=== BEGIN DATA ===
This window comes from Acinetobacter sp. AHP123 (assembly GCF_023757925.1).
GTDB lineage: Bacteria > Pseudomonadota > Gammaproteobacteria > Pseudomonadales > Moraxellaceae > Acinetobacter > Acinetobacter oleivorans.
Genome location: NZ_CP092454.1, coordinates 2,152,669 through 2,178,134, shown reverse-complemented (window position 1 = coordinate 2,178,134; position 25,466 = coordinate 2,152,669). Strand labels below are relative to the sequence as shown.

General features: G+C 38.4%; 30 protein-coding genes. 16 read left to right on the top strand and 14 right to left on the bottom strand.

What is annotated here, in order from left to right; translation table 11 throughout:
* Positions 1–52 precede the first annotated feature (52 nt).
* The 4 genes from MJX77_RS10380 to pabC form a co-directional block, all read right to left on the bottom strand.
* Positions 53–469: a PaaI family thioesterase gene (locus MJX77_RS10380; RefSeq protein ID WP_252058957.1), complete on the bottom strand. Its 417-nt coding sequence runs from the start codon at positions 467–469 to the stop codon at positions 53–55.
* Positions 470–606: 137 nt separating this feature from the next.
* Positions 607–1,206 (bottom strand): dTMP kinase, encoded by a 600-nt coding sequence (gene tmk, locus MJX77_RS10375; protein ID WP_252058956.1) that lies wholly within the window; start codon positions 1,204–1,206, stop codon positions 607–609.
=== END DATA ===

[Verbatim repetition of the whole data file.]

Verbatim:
This window comes from Acinetobacter sp. AHP123 (assembly GCF_023757925.1).
GTDB lineage: Bacteria > Pseudomonadota > Gammaproteobacteria > Pseudomonadales > Moraxellaceae > Acinetobacter > Acinetobacter oleivorans.
Genome location: NZ_CP092454.1, coordinates 2,152,669 through 2,178,134, shown reverse-complemented (window position 1 = coordinate 2,178,134; position 25,466 = coordinate 2,152,669). Strand labels below are relative to the sequence as shown.

General features: G+C 38.4%; 30 protein-coding genes. 16 read left to right on the top strand and 14 right to left on the bottom strand.

What is annotated here, in order from left to right; translation table 11 throughout:
* Positions 1–52 precede the first annotated feature (52 nt).
* The 4 genes from MJX77_RS10380 to pabC form a co-directional block, all read right to left on the bottom strand.
* Positions 53–469: a PaaI family thioesterase gene (locus MJX77_RS10380; RefSeq protein ID WP_252058957.1), complete on the bottom strand. Its 417-nt coding sequence runs from the start codon at positions 467–469 to the stop codon at positions 53–55.
* Positions 470–606: 137 nt separating this feature from the next.
* Positions 607–1,206 (bottom strand): dTMP kinase, encoded by a 600-nt coding sequence (gene tmk, locus MJX77_RS10375; protein ID WP_252058956.1) that lies wholly within the window; start codon positions 1,204–1,206, stop codon positions 607–609.